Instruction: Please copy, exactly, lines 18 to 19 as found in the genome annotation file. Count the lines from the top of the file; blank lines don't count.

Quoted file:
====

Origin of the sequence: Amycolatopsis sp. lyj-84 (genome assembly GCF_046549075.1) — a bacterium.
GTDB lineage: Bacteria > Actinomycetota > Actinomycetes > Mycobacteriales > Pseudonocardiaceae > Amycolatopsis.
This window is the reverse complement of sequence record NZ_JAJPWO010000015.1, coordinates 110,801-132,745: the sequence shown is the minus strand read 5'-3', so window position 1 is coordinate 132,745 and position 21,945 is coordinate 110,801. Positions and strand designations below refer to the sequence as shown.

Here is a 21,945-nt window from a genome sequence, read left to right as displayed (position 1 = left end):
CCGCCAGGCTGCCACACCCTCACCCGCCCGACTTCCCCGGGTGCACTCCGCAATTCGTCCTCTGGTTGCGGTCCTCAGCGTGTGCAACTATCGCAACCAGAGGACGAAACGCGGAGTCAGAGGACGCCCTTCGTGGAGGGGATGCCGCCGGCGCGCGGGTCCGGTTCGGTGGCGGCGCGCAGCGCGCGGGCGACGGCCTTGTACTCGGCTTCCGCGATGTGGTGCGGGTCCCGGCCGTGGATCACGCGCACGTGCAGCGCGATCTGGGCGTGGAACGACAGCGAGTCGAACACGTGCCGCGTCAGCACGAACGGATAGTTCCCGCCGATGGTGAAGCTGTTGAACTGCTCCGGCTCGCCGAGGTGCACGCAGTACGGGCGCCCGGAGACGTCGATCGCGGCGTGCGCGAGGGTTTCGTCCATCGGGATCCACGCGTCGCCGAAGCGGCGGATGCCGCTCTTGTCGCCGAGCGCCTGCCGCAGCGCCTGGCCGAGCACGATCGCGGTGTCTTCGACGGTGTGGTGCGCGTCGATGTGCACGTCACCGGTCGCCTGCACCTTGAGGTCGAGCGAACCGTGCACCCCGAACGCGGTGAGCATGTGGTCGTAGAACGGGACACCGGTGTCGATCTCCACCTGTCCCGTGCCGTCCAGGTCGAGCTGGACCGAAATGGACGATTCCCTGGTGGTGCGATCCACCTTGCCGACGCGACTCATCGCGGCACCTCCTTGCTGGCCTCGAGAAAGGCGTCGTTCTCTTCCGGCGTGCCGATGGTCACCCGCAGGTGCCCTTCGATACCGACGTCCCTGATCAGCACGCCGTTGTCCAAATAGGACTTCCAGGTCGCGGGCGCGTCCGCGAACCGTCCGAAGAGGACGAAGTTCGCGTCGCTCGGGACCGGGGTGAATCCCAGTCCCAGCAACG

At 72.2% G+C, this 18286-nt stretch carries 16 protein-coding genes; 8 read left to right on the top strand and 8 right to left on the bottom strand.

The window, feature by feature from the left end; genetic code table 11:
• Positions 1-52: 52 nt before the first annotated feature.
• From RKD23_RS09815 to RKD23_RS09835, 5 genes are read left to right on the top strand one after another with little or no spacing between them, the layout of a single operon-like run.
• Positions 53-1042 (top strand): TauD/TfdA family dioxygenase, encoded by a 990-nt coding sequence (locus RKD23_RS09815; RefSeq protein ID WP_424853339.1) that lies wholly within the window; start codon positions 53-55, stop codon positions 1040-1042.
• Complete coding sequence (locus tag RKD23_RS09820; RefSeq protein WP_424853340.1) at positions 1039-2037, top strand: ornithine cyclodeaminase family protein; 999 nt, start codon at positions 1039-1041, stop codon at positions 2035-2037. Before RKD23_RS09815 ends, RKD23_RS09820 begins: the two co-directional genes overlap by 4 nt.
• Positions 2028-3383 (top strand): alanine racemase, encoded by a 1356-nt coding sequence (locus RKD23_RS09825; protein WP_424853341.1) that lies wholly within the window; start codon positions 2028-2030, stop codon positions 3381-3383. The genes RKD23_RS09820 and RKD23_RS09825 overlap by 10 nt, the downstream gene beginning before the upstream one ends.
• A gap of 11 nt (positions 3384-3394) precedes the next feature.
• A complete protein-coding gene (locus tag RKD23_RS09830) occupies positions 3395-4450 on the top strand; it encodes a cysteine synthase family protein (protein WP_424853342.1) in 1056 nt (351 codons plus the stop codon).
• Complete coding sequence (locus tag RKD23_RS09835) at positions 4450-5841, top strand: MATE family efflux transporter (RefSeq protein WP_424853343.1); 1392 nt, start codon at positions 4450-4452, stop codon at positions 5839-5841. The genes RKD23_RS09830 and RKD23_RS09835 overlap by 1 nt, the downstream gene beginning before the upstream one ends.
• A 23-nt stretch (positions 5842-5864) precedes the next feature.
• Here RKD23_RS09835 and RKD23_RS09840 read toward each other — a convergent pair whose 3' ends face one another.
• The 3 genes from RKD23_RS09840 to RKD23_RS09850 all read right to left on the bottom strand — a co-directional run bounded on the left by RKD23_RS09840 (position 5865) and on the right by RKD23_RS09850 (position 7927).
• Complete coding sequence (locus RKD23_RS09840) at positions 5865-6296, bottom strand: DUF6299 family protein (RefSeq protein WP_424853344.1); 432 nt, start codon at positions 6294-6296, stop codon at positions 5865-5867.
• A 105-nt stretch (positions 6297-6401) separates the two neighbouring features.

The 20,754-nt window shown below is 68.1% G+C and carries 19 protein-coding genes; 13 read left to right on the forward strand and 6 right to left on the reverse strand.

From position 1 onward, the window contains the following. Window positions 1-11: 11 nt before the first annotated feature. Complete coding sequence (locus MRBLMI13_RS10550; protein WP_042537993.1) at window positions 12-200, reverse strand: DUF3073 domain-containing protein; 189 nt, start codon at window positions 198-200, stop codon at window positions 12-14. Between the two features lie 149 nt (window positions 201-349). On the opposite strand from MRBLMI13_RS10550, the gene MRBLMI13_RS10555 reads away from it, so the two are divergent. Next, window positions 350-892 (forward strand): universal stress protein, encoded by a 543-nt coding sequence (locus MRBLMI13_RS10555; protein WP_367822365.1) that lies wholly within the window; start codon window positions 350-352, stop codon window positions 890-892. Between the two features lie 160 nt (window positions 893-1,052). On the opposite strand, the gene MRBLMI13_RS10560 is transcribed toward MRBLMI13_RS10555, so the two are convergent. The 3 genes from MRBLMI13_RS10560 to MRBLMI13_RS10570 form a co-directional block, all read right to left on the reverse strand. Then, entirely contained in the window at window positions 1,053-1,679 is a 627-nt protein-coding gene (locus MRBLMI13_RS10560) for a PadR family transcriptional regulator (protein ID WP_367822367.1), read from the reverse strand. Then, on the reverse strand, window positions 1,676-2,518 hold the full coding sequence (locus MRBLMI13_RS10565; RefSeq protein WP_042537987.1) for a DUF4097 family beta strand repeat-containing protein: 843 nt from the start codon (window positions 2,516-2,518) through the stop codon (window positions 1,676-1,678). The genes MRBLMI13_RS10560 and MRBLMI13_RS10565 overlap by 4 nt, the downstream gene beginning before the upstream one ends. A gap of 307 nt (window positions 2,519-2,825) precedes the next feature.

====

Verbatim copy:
• The 3 genes from RKD23_RS09840 to RKD23_RS09850 all read right to left on the bottom strand — a co-directional run bounded on the left by RKD23_RS09840 (position 5865) and on the right by RKD23_RS09850 (position 7927).
• Complete coding sequence (locus RKD23_RS09840) at positions 5865-6296, bottom strand: DUF6299 family protein (RefSeq protein WP_424853344.1); 432 nt, start codon at positions 6294-6296, stop codon at positions 5865-5867.